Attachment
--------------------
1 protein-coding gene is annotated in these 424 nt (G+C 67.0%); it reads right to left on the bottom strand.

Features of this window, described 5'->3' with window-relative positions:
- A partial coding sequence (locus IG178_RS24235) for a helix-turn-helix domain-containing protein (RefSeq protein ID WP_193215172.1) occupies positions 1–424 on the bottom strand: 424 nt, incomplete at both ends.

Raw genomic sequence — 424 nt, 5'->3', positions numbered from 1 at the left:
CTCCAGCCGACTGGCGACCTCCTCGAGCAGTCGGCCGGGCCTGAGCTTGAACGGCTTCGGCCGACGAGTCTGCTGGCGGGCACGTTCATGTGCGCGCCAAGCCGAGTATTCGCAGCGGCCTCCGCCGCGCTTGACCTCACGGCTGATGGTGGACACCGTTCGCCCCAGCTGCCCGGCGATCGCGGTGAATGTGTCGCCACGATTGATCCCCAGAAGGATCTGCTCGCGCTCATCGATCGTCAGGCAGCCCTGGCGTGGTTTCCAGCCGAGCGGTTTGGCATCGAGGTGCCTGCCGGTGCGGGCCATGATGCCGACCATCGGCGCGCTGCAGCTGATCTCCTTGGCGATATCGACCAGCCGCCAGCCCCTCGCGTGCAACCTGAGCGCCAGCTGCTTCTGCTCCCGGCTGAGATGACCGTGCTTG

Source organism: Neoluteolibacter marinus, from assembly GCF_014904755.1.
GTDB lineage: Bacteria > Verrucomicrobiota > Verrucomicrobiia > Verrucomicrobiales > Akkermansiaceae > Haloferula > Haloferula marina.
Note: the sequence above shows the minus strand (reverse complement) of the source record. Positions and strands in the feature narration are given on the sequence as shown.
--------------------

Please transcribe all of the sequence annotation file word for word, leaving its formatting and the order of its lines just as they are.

1 protein-coding gene is annotated in these 424 nt (G+C 67.0%); it reads right to left on the bottom strand.

Features of this window, described 5'->3' with window-relative positions:
- A partial coding sequence (locus IG178_RS24235) for a helix-turn-helix domain-containing protein (RefSeq protein ID WP_193215172.1) occupies positions 1–424 on the bottom strand: 424 nt, incomplete at both ends.

Raw genomic sequence — 424 nt, 5'->3', positions numbered from 1 at the left:
CTCCAGCCGACTGGCGACCTCCTCGAGCAGTCGGCCGGGCCTGAGCTTGAACGGCTTCGGCCGACGAGTCTGCTGGCGGGCACGTTCATGTGCGCGCCAAGCCGAGTATTCGCAGCGGCCTCCGCCGCGCTTGACCTCACGGCTGATGGTGGACACCGTTCGCCCCAGCTGCCCGGCGATCGCGGTGAATGTGTCGCCACGATTGATCCCCAGAAGGATCTGCTCGCGCTCATCGATCGTCAGGCAGCCCTGGCGTGGTTTCCAGCCGAGCGGTTTGGCATCGAGGTGCCTGCCGGTGCGGGCCATGATGCCGACCATCGGCGCGCTGCAGCTGATCTCCTTGGCGATATCGACCAGCCGCCAGCCCCTCGCGTGCAACCTGAGCGCCAGCTGCTTCTGCTCCCGGCTGAGATGACCGTGCTTG

Source organism: Neoluteolibacter marinus, from assembly GCF_014904755.1.
GTDB lineage: Bacteria > Verrucomicrobiota > Verrucomicrobiia > Verrucomicrobiales > Akkermansiaceae > Haloferula > Haloferula marina.
Note: the sequence above shows the minus strand (reverse complement) of the source record. Positions and strands in the feature narration are given on the sequence as shown.